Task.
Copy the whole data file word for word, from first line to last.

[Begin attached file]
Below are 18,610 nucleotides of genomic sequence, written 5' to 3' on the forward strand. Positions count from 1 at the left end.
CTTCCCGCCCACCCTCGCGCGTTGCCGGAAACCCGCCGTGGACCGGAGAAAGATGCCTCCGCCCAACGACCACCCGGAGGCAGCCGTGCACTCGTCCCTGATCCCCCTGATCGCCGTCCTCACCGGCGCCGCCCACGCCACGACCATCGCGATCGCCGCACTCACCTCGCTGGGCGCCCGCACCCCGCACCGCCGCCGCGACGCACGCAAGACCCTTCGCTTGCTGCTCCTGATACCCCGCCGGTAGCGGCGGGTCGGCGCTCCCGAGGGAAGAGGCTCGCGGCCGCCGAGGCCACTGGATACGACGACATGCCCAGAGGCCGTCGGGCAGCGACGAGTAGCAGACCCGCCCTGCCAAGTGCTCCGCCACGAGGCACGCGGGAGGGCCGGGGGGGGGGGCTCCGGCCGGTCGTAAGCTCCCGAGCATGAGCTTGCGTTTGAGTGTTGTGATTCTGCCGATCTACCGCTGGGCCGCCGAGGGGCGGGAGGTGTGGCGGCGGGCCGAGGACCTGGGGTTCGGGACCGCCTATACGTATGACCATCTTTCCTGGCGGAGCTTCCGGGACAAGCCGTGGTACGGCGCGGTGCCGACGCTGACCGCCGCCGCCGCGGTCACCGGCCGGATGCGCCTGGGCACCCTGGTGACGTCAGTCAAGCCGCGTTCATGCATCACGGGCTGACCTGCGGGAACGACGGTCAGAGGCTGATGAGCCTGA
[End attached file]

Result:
Below are 18,610 nucleotides of genomic sequence, written 5' to 3' on the forward strand. Positions count from 1 at the left end.
CTTCCCGCCCACCCTCGCGCGTTGCCGGAAACCCGCCGTGGACCGGAGAAAGATGCCTCCGCCCAACGACCACCCGGAGGCAGCCGTGCACTCGTCCCTGATCCCCCTGATCGCCGTCCTCACCGGCGCCGCCCACGCCACGACCATCGCGATCGCCGCACTCACCTCGCTGGGCGCCCGCACCCCGCACCGCCGCCGCGACGCACGCAAGACCCTTCGCTTGCTGCTCCTGATACCCCGCCGGTAGCGGCGGGTCGGCGCTCCCGAGGGAAGAGGCTCGCGGCCGCCGAGGCCACTGGATACGACGACATGCCCAGAGGCCGTCGGGCAGCGACGAGTAGCAGACCCGCCCTGCCAAGTGCTCCGCCACGAGGCACGCGGGAGGGCCGGGGGGGGGGGCTCCGGCCGGTCGTAAGCTCCCGAGCATGAGCTTGCGTTTGAGTGTTGTGATTCTGCCGATCTACCGCTGGGCCGCCGAGGGGCGGGAGGTGTGGCGGCGGGCCGAGGACCTGGGGTTCGGGACCGCCTATACGTATGACCATCTTTCCTGGCGGAGCTTCCGGGACAAGCCGTGGTACGGCGCGGTGCCGACGCTGACCGCCGCCGCCGCGGTCACCGGCCGGATGCGCCTGGGCACCCTGGTGACGTCAGTCAAGCCGCGTTCATGCATCACGGGCTGACCTGCGGGAACGACGGTCAGAGGCTGATGAGCCTGA